Well, that was everything we expected, and worse. Arsenal could and should have butchered us, but instead - like a particularly sadistic cat toying with a poor, defenceless mouse - they lazily purred their way to victory, only bloodying their claws three times. Needless to say, though, this was more than enough to secure three points against a side that had lost its previous five matches, had scored one solitary goal in that time, and last salvaged a point from a two-goal deficit in that 4-4 draw with the Gunners in February 2011.
The spirit, determination and tenacity that came to the fore in the extraordinary second half of that match were nowhere to be seen on an evening when we surrendered without even pretending to put up a fight. Arsenal may have been driven on by the prospect of taking a decisive lead over Everton in the race for fourth place, but this was a result that owed less to their effort and more to our staggering lack of it.
The restoration of Mathieu Debuchy and Loic Remy to the starting XI was anticipated, though not their compatriot Moussa Sissoko's recovery from injury - and it was the midfielder's return that initially looked to be the most significant. After a slow opening period during which our hosts held sway and Mesut Ozil fired narrowly wide, Sissoko started to come to prominence with some direct, powerful runs suggestive of a man who had spent his time on the treatment table watching videos of Yaya Toure. Sadly the end product wasn't there, most notably when he curled a shot high over the bar after rampaging through the Gunners' defence.
Sod's law, then, that Sissoko was twice at fault in the build-up to the opening goal. First he gave away a free-kick (and collected a yellow card) for tugging back Olivier Giroud, and then he allowed Santi Cazorla's flighted ball to run across him for his man Laurent Koscielny to prod past Tim Krul. That we had succeeded in making a very average set-piece look like a work of genius was underlined when Remy hit an identical dead ball soon afterwards only for Wojciech Szczesny to claim it without there being any hint we might score.
Other than that, our feeble response to falling behind came in the form of long-rangers from Mr T and Debuchy. The latter's regular advanced positioning, with Mini V filling in at right-back as required, bore all the hallmarks of a Silver Fox stroke of tactical genius, in that it didn't work. In fact, quite the opposite - the switching left our back line in disarray and resulted in the second goal. Giroud sprang the offside trap, if it's not too ridiculous to refer to it as such, and Krul saved his shots not once but twice. But our luck was as unbelievably rotten as our performance and on the second occasion the ball deflected perfectly to Ozil, who - despite being offside - tapped in, through Debuchy's legs just to make it smart even more.
Krul will have had been particularly aggrieved, and not just because his defence had hung him out to dry - he had previously done well to keep out two attempts from Lukas Podolski (one a shot and the other a header) and suddenly looked like the only player in Toon colours who actually gave a shit, also repelling a Cazorla drive.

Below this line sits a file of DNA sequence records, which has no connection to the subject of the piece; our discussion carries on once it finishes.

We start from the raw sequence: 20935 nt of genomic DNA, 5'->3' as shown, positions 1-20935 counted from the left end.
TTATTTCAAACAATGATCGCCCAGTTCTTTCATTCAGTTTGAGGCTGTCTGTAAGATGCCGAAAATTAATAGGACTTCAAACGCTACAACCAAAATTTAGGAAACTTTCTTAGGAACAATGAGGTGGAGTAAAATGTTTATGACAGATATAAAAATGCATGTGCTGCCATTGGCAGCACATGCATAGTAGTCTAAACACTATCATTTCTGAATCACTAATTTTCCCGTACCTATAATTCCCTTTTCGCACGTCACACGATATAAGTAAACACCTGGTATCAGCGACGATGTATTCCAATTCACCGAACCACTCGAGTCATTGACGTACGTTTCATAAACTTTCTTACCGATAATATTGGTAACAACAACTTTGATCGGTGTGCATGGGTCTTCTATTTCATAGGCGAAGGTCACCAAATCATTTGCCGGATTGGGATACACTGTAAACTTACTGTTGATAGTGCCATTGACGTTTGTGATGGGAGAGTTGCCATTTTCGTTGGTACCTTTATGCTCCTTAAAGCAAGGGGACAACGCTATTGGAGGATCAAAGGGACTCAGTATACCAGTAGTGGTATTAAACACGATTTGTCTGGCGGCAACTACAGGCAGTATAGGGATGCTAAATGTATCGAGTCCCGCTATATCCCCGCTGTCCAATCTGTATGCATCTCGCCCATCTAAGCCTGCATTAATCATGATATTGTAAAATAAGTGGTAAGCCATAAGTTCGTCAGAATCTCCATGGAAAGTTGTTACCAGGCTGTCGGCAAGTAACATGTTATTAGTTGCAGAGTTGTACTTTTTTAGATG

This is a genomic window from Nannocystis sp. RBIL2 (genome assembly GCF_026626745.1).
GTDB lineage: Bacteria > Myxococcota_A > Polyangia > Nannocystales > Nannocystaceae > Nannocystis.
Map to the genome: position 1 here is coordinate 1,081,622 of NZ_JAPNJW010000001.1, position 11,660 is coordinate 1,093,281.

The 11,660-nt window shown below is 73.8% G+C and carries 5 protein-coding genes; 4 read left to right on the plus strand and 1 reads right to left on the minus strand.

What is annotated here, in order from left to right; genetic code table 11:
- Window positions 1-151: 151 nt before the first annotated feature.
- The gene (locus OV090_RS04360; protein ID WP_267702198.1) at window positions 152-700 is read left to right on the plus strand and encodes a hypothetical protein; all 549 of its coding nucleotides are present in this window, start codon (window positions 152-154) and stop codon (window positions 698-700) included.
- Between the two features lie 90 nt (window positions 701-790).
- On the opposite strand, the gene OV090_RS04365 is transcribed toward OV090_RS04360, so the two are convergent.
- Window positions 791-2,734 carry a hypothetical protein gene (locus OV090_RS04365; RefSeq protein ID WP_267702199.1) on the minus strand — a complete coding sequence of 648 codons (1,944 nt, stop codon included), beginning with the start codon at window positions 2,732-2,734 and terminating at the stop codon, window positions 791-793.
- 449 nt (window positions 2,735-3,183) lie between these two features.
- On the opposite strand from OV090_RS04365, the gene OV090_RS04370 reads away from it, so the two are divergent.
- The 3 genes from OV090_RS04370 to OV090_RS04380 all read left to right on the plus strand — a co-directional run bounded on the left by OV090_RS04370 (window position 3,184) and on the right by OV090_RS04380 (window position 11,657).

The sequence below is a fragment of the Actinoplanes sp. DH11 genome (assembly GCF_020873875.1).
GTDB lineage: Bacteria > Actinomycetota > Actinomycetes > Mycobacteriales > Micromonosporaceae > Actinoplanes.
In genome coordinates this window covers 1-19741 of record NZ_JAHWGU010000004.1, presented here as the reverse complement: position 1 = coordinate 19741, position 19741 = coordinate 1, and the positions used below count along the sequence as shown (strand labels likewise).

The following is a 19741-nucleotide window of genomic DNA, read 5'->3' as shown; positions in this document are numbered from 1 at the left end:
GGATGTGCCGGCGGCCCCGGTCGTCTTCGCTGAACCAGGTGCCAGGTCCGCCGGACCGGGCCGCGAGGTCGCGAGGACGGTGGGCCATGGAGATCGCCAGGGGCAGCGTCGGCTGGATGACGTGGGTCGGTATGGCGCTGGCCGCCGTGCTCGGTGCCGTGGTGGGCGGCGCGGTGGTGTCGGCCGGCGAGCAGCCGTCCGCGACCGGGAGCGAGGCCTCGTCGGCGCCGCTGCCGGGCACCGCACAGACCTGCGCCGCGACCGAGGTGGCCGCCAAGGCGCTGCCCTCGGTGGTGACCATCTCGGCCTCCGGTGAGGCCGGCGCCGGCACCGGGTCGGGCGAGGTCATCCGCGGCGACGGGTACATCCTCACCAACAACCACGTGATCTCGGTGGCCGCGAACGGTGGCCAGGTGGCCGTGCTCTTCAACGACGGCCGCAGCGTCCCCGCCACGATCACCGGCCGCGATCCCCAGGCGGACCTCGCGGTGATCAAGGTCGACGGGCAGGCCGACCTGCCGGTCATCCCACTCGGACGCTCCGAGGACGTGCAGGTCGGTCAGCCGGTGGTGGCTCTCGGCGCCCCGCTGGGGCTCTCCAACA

Half-time came and went with no discernible change to our gameplan (such as it was), but we did at least muster a chance worthy of the name before an hour was up. Remy showed deft control and set Goofy in on goal, but though he outpaced Nacho Monreal, the Spaniard succeeded in forcing him wider than desirable and Szczesny had few difficulties in gathering the ensuing shot.
Predictably, that roused a response from Arsenal, who made our players look like training-ground cones with their third. Aaron Ramsey drew a defender before passing to Ozil, whose flashing cross was bulleted home via Giroud's forehead, no one bothering to offer a semblance of marking.
That was the cue for the Silver Fox to swap one sack of uselessness for another - in other words, Gosling for Big Lad - but the improbable improvement never materialised. Neither did it when MYM or Adam Armstrong came on, the latter far too late to have an impact and the former replacing a clearly disgruntled Debuchy who refused to make eye contact with the Silver Fox upon being withdrawn. Indeed, it was the Gunners who could have extended their lead, Podolski's shot close to ruffling the side netting. Our final opportunity fell to Paul Dummett from a dinked Sissoko cross, but the inexperienced defender proved himself to be both of those things with a wild volley high into the stands.
Before kick-off, the Silver Fox had claimed he was "looking forward" to being back in the dug-out after his ban, but perhaps didn't contemplate the fact that it made him a more obvious and visible target for the vitriol of his critics. The away section appeared practically unanimous in their condemnation of him and his employer, some fans having sensibly feared the worst and brought pre-prepared banners which were duly unfurled as the game petered out.
Chances are he has only two more fixtures to endure before being relieved of his duties. If only we could be relieved of our duty to support Newcastle...
An Arsenal fan's perspective: A Cultured Left Foot (nice to see supporters of other clubs recognising the lack of pride and respect the current side is showing us fans)
Other reports: BBC, Guardian